I used the phone number to make a reservation because I couldn’t find a spot via the Resy platform. There were no reservations available for my preferred day, nor were there any open spots for the following month. So I called the reservations line on Friday at 10 a.m. to check if there was a table for dinner the following Sunday. Even though I knew that calling just 2 days before my desired date would probably not work, I still felt it was worth a shot.
After 7 attempts, a helpful phone agent answered my call. I informed her I was looking for a dinner reservation for Sunday night and that Resy was showing none were available. To my astonishment, she informed me that plenty of reservations were available for dinner that night and asked me if I wanted the prix-fixe menu at The Gallery or The Studio’s à la carte menu. I chose the first option and opted for an 8:30 p.m. reservation time because Centurion New York is reserved only for Centurion cardholders for dinner service between 5:30 p.m. and 8:30 p.m.Hot Tip:
Having trouble making a Centurion New York reservation online? Call the Centurion concierge! The number’s on the back of your card. Note that there is a $100 cancellation fee if you nix the reservation within 24 hours of the appointed time.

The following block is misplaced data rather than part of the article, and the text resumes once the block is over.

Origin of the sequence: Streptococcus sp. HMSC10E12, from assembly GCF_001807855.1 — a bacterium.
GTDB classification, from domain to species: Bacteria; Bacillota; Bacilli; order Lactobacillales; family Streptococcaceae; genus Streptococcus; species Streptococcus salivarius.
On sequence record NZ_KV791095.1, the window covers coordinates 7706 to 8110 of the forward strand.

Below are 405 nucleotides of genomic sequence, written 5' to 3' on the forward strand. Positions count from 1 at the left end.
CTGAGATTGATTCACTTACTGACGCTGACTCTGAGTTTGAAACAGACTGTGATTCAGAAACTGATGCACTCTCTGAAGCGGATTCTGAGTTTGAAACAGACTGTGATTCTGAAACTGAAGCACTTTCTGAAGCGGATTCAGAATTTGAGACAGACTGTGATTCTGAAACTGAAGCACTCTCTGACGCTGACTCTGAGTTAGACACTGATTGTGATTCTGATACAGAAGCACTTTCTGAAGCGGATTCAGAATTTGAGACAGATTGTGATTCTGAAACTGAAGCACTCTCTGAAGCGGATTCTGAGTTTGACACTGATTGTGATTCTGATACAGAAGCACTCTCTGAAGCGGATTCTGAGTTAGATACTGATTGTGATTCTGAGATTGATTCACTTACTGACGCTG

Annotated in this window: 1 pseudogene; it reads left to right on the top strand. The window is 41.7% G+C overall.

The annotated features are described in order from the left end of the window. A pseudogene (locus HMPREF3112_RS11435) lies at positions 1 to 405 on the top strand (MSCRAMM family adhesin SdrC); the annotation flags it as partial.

I requested a table for 8:30 p.m. on Sunday because I just have the Amex Business Platinum card. The phone agent politely confirmed a table for 2 (Centurion cardmembers and eligible cardholders were able to bring guests) for Sunday night. I hung up the phone, overjoyed at having secured a dinner reservation at Centurion New York, and an email confirmation arrived a few minutes later.
Chris Dong, a friend and fellow Upgraded Points contributor, joined me at One Vanderbilt at 8 p.m., 30 minutes early. Centurion New York check-in is at the Madison Avenue lobby of One Vanderbilt, between 42nd Street and 43rd Street.
After passing through the turnstiles, I noticed 2 reception desks in the ground floor lobby, one of them emblazoned with the word “Centurion” in gold. I went there and said that I had a dinner reservation.
To enter One Vanderbilt, visitors must show a physical government-issued ID, such as a driver’s license or passport, to the lobby attendant. This is to validate reservations, receive check-in codes, and complete guest registration.
The desk clerk called Centurion New York to double-check our reservation, and we were escorted to the corresponding elevator, which took us to the 55th floor.
The emblem inscribed on the tiled marble and the Chrysler Building staring right at my face via the dimly illuminated corridor made it clear I had arrived at Centurion New York as soon as I walked out of the elevators.